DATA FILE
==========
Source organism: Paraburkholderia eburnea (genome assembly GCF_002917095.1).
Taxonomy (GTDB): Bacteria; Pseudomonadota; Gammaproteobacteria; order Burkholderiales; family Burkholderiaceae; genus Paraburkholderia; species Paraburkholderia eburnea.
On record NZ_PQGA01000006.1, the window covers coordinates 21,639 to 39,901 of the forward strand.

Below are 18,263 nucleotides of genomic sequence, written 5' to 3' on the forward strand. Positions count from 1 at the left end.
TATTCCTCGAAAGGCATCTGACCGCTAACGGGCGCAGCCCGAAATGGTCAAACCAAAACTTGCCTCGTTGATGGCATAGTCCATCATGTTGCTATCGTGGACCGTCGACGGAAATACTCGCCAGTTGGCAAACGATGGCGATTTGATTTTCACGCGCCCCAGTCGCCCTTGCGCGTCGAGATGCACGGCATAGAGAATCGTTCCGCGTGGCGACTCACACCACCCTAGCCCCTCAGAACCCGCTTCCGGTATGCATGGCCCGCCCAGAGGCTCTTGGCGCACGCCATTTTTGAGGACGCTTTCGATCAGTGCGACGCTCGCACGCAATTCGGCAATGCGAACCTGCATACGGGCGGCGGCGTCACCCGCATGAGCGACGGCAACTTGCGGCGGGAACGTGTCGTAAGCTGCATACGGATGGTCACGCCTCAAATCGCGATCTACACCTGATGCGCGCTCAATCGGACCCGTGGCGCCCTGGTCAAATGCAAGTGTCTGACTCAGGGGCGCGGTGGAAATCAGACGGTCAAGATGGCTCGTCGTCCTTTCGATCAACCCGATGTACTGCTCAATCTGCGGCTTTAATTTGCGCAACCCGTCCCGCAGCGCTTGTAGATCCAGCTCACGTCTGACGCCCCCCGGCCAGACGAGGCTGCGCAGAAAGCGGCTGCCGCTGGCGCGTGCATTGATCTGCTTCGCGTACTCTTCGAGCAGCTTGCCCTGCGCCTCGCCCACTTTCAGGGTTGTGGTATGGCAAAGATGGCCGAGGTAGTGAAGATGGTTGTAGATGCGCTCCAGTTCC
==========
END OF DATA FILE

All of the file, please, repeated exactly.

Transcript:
Source organism: Paraburkholderia eburnea (genome assembly GCF_002917095.1).
Taxonomy (GTDB): Bacteria; Pseudomonadota; Gammaproteobacteria; order Burkholderiales; family Burkholderiaceae; genus Paraburkholderia; species Paraburkholderia eburnea.
On record NZ_PQGA01000006.1, the window covers coordinates 21,639 to 39,901 of the forward strand.

Below are 18,263 nucleotides of genomic sequence, written 5' to 3' on the forward strand. Positions count from 1 at the left end.
TATTCCTCGAAAGGCATCTGACCGCTAACGGGCGCAGCCCGAAATGGTCAAACCAAAACTTGCCTCGTTGATGGCATAGTCCATCATGTTGCTATCGTGGACCGTCGACGGAAATACTCGCCAGTTGGCAAACGATGGCGATTTGATTTTCACGCGCCCCAGTCGCCCTTGCGCGTCGAGATGCACGGCATAGAGAATCGTTCCGCGTGGCGACTCACACCACCCTAGCCCCTCAGAACCCGCTTCCGGTATGCATGGCCCGCCCAGAGGCTCTTGGCGCACGCCATTTTTGAGGACGCTTTCGATCAGTGCGACGCTCGCACGCAATTCGGCAATGCGAACCTGCATACGGGCGGCGGCGTCACCCGCATGAGCGACGGCAACTTGCGGCGGGAACGTGTCGTAAGCTGCATACGGATGGTCACGCCTCAAATCGCGATCTACACCTGATGCGCGCTCAATCGGACCCGTGGCGCCCTGGTCAAATGCAAGTGTCTGACTCAGGGGCGCGGTGGAAATCAGACGGTCAAGATGGCTCGTCGTCCTTTCGATCAACCCGATGTACTGCTCAATCTGCGGCTTTAATTTGCGCAACCCGTCCCGCAGCGCTTGTAGATCCAGCTCACGTCTGACGCCCCCCGGCCAGACGAGGCTGCGCAGAAAGCGGCTGCCGCTGGCGCGTGCATTGATCTGCTTCGCGTACTCTTCGAGCAGCTTGCCCTGCGCCTCGCCCACTTTCAGGGTTGTGGTATGGCAAAGATGGCCGAGGTAGTGAAGATGGTTGTAGATGCGCTCCAGTTCC